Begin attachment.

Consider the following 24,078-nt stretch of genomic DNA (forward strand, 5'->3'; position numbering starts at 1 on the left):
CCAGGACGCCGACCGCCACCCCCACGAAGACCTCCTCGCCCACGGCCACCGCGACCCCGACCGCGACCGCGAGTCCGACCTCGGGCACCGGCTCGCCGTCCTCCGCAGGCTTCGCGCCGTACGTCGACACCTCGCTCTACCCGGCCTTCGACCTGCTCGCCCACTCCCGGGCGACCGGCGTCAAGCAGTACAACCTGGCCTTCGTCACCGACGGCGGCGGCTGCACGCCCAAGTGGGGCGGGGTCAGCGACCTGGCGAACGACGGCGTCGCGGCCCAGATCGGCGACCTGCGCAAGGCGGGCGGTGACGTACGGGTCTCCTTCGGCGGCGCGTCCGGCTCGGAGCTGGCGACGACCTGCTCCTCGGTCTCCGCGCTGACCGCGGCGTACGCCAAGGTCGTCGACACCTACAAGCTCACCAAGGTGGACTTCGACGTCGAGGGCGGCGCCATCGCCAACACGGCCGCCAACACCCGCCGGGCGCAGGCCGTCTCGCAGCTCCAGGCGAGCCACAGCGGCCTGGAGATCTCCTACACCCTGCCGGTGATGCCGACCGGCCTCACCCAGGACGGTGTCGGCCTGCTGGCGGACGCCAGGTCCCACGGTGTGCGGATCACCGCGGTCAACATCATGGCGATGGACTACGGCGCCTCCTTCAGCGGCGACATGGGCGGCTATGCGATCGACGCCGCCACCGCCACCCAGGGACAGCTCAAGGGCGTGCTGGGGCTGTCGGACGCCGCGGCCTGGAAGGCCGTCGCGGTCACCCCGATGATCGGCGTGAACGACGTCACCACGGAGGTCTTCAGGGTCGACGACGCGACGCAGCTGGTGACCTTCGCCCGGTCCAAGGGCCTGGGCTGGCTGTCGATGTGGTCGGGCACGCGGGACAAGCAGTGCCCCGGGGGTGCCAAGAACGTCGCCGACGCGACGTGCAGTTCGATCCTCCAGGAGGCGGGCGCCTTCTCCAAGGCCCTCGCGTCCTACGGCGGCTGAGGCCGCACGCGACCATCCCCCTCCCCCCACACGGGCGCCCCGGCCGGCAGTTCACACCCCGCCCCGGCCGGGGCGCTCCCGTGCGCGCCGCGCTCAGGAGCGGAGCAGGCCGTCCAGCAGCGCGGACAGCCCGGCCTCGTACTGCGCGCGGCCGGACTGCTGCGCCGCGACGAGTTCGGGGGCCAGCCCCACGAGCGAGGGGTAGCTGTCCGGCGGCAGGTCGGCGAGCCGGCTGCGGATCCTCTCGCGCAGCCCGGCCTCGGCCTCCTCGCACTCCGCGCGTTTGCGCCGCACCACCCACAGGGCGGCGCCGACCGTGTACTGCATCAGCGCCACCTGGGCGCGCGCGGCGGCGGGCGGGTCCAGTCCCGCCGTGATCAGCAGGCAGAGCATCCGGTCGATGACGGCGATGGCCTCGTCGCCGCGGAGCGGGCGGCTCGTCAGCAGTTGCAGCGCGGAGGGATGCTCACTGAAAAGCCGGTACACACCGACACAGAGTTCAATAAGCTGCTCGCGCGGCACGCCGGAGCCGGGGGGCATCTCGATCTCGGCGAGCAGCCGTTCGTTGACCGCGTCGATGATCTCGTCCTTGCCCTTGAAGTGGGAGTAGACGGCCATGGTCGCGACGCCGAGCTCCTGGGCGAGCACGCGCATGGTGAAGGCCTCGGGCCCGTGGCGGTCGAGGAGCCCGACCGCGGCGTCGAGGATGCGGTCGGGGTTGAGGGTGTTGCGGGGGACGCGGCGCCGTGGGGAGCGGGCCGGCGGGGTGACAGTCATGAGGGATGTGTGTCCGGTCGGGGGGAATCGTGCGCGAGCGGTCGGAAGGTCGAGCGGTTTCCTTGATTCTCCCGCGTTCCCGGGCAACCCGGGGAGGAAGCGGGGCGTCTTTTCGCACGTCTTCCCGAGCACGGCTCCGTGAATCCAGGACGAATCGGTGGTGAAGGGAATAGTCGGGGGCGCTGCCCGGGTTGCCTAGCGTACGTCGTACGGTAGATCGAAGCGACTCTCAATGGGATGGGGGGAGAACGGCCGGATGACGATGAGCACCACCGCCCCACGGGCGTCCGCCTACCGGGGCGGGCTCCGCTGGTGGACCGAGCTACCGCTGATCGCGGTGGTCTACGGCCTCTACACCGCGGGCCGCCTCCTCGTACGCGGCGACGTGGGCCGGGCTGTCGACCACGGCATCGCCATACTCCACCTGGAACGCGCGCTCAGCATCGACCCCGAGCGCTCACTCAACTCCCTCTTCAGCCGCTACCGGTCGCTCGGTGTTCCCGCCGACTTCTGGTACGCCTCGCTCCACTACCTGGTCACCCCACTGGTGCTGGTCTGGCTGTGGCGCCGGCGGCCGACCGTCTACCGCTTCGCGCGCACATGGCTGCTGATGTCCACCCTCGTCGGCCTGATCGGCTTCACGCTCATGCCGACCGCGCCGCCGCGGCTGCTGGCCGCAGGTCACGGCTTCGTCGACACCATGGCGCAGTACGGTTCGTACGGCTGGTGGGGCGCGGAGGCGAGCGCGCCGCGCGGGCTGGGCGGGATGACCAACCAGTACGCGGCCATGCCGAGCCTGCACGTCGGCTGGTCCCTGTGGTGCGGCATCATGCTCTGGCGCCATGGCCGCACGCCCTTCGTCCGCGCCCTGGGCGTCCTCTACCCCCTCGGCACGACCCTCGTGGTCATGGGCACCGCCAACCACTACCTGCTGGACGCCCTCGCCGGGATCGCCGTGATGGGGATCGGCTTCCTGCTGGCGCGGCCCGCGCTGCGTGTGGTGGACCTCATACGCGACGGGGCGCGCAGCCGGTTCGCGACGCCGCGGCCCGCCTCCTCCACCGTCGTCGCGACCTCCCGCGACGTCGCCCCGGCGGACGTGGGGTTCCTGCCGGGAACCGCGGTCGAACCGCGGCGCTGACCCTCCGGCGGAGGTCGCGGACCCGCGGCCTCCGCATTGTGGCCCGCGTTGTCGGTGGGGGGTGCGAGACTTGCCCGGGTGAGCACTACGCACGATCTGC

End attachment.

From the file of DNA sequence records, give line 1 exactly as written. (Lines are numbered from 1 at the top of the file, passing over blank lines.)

Consider the following 24,078-nt stretch of genomic DNA (forward strand, 5'->3'; position numbering starts at 1 on the left):